We’ve all been waiting for a good Jackie story line, and though “No Country for Old Women” is far from the best episode of the Roseanne revival season so far, it does address one of the series’ ongoing struggles: Jackie and her contentious relationship with mama Beverly.
Because of 90-year-old Bev’s friskiness with the other residents at her nursing home, she was asked to leave, and that means one of her daughters has to offer her a new place to land. Roseanne is up first, and she learns Bev can be nice when she’s sleepwalking — so nice, she even compliments Roseanne’s skin and asks her how she’s doing. It’s those waking hours that are brutal, though. “She woke up and said, ‘Where the hell am I?’ and told me I ruined my children,” Roseanne tells Jackie.
Roseanne already has a houseful, anyway. If she also accommodated Bev, then Darlene, Harris, and Mark would have to share a bedroom at Casa Conner. Jackie, meanwhile, has a spare bedroom in her home, but there’s the little matter of her hating her mother, whose favorite pastime — besides passing along her STD to several men at the retirement home — is needling Jackie.
There may not be a country for old women, but there is a county home, a dreary drop-off where residents are so neglected they often die in the hallways. Roseanne admits to Dan she’s not entirely sure she wouldn’t have picked that option, but it doesn’t come to that after Jackie begrudgingly admits she loves her mother and doesn’t want her to die when Bev threatens to jump out a window.
Bev can’t believe Jackie is really willing to live with her. Jackie seems pretty surprised herself. “My life would be better without you, but it would be so much better if it was better with you,” Jackie says, expressing a rare, small bit of hope for the two of them. This whole life-coach gig of hers has apparently led her to address some of her own issues, as she realizes her part in their warring ways: She’s never gotten past needing her mother’s approval, and she has to admit to herself that she may never get it, and deal with Bev accordingly. She and Bev make a pact to try to smooth out their relationship, including therapy sessions, where they’re given a list of trigger words to avoid.
Of course, the list includes innocuous words like “hello” and “hi,” so it’s an uphill battle.
Elsewhere, Dan continues to butt heads with Darlene about his creative, free-thinking grandson, but it’s Dan who makes the better point in this round. When Mark asks to help his grandpa with a new drywall client — Conner neighbor Mr. Nelson — Dan tells Mark he can paint the birdhouse that Mr. Nelson ordered. When Mark unveils his masterpiece, it’s a bright, glittery, structure that isn’t even birdhouse shaped. (I desperately want that glorious birdhouse.) “Is this where birds stay when they go to Vegas?” Dan asks. He tells Mark he’s going to have to rebuild and paint the bird hangout himself, sending Mark off to his room and Darlene chastising her dad.
But, as Dan tells her, this isn’t about Mark’s individuality or expressing himself; it’s about simple customer service. Mr. Nelson asked for a birdhouse that matched his own abode. If he doesn’t get it from Dan, he’ll get it elsewhere. Darlene still thinks Dan is trying to make Mark a cookie-cutter kid, but Mark gets it. He wasn’t pouting in his room; he was in there rebuilding the birdhouse to Nelson’s specifications. Darlene tells him that the world will try to make him conform to its standards, so he has to learn how to balance his desire to make things special with following rules. He’s already ahead of her. The outside of the birdhouse fills Nelson’s order, but Mark paints a sun and flowers on the inside, so the birds will think it’s always summer.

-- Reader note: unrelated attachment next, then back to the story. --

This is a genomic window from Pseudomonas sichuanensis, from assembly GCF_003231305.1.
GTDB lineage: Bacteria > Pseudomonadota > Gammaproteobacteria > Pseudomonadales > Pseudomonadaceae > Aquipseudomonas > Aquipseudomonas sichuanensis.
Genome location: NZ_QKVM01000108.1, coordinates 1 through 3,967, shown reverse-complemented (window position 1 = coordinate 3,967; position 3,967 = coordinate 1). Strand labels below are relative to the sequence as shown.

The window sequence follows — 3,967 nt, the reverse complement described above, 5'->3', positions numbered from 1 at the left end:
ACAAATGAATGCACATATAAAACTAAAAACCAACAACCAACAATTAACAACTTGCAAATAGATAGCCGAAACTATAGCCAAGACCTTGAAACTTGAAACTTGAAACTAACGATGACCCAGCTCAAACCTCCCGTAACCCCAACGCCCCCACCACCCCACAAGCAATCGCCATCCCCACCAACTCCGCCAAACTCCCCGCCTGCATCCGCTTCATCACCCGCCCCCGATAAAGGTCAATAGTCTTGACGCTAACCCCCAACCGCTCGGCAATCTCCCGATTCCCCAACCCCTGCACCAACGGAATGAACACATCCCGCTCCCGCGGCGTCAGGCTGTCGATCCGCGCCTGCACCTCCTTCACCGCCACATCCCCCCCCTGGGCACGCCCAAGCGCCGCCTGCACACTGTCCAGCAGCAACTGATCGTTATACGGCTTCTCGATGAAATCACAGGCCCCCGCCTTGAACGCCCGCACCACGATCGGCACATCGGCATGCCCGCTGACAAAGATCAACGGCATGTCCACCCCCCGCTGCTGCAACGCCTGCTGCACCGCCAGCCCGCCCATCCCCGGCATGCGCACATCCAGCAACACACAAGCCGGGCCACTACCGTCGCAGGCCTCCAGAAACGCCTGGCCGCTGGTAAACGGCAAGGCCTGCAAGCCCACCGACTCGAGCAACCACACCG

Sweet kid! And much like his mother when she was one of the younger residents of the Conner home, he’s already savvy about the lessons the older Conners are trying to teach him.
• In another callback to the original run of Roseanne, we learn Bev is broke. She had a large payout from selling her house post-divorce in season five, and even gave her daughters enough cash to open a restaurant — RIP loose meat sandwiches — but the money ran out.
• Don’t worry too much about Bev, though. She may be low on funds and dependent on her daughters to take care of her, but her love life is still thriving. Becky invites Bev to live with her while Roseanne and Jackie are still passing her back and forth, but the new arrangement lasts less than a day because Becky comes home to find Bev and her boyfriend Lew (guest star Christopher Lloyd) gettin’ busy in Becky’s apartment. “It’s only four o’clock,” Jackie says. Becky: “Yeah, they went to dinner, came right back, and started doing it.”
• Bev, when Roseanne asks her how she’s doing: “Well, I didn’t sleep a wink with all the noise in this house, and that lumpy old bed that you’ve got me sleeping on, but I grew up in the Depression, so I’m not a complainer.”
• “I still say it’s gotta be easier to be in a relationship with a woman than with a man,” Roseanne says while pal Nancy is complaining about her girlfriend during a poker game in the Conner kitchen. Replies Bev, “I bet Dan thinks the same thing.” (Jackie and Roseanne may have been harsh in so openly handing Bev off to each other, but, you know, they’ve each got their reasons.)
• About that poker game: Not only is Nancy back, but so is Roseanne’s friend and mother-in-law, Crystal. No update on Crystal’s family, though, including her son, Lonnie, and Dan’s half-brother, Little Ed.
• Mark: “Why do birds need houses, when they have trees?”
Dan: “I’ll do you one better, and this’ll bend your mind: Why do we cut down trees to make the wood for birdhouses?”
Dan: “One day you’ll have a brownie in college, and it’ll make it even better.”